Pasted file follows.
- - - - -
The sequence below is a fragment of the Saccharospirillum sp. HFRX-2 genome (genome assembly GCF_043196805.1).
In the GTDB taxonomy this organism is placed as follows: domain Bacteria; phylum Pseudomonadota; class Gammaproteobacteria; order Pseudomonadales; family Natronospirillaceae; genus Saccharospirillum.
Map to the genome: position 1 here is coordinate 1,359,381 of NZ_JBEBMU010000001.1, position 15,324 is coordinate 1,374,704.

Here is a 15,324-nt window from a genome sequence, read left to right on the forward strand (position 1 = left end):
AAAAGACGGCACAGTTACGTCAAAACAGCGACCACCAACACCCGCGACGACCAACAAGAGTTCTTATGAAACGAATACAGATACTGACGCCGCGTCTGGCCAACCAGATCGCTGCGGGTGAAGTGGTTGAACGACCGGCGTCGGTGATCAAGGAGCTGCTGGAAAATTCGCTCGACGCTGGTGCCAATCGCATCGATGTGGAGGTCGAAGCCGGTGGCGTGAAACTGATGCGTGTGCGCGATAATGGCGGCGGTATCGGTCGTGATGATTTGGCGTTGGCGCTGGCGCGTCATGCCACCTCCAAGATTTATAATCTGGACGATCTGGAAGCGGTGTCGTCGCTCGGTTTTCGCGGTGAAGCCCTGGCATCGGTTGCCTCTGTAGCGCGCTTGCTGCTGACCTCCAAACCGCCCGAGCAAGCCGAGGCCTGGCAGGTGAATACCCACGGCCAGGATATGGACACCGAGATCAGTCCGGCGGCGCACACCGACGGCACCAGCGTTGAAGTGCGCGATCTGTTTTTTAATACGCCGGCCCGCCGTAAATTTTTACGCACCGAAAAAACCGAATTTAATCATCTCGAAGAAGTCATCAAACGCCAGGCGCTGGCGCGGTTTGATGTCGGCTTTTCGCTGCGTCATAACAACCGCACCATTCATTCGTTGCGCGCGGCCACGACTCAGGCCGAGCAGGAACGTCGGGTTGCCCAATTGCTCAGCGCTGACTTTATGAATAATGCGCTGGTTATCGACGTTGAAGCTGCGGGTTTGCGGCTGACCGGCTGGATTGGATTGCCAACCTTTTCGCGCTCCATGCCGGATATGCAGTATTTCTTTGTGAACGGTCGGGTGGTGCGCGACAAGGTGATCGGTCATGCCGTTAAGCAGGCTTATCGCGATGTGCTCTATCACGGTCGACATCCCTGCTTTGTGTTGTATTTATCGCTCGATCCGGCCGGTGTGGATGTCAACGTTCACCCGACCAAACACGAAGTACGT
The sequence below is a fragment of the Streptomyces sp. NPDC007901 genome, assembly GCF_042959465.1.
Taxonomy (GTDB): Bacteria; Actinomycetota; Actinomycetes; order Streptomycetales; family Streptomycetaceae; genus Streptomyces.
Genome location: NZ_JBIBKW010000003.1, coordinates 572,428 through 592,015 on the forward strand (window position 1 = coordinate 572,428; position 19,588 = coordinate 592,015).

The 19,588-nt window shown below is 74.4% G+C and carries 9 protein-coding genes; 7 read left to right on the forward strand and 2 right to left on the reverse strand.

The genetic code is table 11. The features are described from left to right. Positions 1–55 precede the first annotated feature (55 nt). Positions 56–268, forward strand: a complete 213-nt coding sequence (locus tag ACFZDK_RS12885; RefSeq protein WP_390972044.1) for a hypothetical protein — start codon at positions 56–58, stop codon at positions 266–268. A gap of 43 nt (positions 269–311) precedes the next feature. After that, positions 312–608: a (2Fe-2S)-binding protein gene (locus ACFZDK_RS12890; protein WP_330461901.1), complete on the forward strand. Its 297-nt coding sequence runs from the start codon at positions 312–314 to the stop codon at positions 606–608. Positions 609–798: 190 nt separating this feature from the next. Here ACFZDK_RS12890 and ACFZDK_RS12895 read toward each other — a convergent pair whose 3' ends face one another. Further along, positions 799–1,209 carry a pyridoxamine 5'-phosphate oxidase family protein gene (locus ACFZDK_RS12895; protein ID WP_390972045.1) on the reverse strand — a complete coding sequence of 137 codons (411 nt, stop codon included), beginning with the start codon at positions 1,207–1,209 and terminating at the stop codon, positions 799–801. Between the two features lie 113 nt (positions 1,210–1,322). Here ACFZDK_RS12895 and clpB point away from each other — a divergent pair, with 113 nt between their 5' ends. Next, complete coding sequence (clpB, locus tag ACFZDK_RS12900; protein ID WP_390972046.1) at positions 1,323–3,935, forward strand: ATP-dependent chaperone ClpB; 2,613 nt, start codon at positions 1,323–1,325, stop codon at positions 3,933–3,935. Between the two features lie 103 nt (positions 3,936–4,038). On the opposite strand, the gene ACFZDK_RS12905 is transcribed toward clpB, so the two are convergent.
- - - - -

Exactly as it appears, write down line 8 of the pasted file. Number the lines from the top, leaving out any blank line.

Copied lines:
Genome location: NZ_JBIBKW010000003.1, coordinates 572,428 through 592,015 on the forward strand (window position 1 = coordinate 572,428; position 19,588 = coordinate 592,015).